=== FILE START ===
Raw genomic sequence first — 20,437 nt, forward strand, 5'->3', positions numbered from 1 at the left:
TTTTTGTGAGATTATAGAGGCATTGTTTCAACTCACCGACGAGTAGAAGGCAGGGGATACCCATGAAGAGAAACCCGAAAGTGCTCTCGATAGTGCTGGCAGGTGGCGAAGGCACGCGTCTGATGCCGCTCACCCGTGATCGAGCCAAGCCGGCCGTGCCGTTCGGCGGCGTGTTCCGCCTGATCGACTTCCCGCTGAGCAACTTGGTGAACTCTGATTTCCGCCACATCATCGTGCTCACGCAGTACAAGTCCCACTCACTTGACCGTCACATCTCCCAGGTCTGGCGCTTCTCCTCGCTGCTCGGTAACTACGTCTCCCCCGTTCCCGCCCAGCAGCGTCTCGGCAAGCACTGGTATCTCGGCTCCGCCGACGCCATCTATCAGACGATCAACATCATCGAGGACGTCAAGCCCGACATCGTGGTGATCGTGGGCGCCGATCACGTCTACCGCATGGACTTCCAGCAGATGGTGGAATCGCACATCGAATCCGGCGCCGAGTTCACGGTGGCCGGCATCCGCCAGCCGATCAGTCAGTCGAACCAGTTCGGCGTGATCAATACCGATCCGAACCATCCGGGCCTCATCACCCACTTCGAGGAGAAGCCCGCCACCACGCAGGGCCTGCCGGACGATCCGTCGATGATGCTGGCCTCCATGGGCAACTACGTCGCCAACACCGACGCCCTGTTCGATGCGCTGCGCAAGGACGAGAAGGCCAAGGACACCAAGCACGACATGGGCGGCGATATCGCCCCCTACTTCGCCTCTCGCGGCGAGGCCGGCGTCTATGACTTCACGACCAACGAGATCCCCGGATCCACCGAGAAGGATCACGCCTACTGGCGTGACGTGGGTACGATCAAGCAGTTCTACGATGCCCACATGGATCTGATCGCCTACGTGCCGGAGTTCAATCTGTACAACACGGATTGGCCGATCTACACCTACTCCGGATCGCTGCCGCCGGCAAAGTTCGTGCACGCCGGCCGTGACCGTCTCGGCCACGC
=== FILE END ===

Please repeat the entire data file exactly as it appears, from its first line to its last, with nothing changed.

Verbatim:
Raw genomic sequence first — 20,437 nt, forward strand, 5'->3', positions numbered from 1 at the left:
TTTTTGTGAGATTATAGAGGCATTGTTTCAACTCACCGACGAGTAGAAGGCAGGGGATACCCATGAAGAGAAACCCGAAAGTGCTCTCGATAGTGCTGGCAGGTGGCGAAGGCACGCGTCTGATGCCGCTCACCCGTGATCGAGCCAAGCCGGCCGTGCCGTTCGGCGGCGTGTTCCGCCTGATCGACTTCCCGCTGAGCAACTTGGTGAACTCTGATTTCCGCCACATCATCGTGCTCACGCAGTACAAGTCCCACTCACTTGACCGTCACATCTCCCAGGTCTGGCGCTTCTCCTCGCTGCTCGGTAACTACGTCTCCCCCGTTCCCGCCCAGCAGCGTCTCGGCAAGCACTGGTATCTCGGCTCCGCCGACGCCATCTATCAGACGATCAACATCATCGAGGACGTCAAGCCCGACATCGTGGTGATCGTGGGCGCCGATCACGTCTACCGCATGGACTTCCAGCAGATGGTGGAATCGCACATCGAATCCGGCGCCGAGTTCACGGTGGCCGGCATCCGCCAGCCGATCAGTCAGTCGAACCAGTTCGGCGTGATCAATACCGATCCGAACCATCCGGGCCTCATCACCCACTTCGAGGAGAAGCCCGCCACCACGCAGGGCCTGCCGGACGATCCGTCGATGATGCTGGCCTCCATGGGCAACTACGTCGCCAACACCGACGCCCTGTTCGATGCGCTGCGCAAGGACGAGAAGGCCAAGGACACCAAGCACGACATGGGCGGCGATATCGCCCCCTACTTCGCCTCTCGCGGCGAGGCCGGCGTCTATGACTTCACGACCAACGAGATCCCCGGATCCACCGAGAAGGATCACGCCTACTGGCGTGACGTGGGTACGATCAAGCAGTTCTACGATGCCCACATGGATCTGATCGCCTACGTGCCGGAGTTCAATCTGTACAACACGGATTGGCCGATCTACACCTACTCCGGATCGCTGCCGCCGGCAAAGTTCGTGCACGCCGGCCGTGACCGTCTCGGCCACGC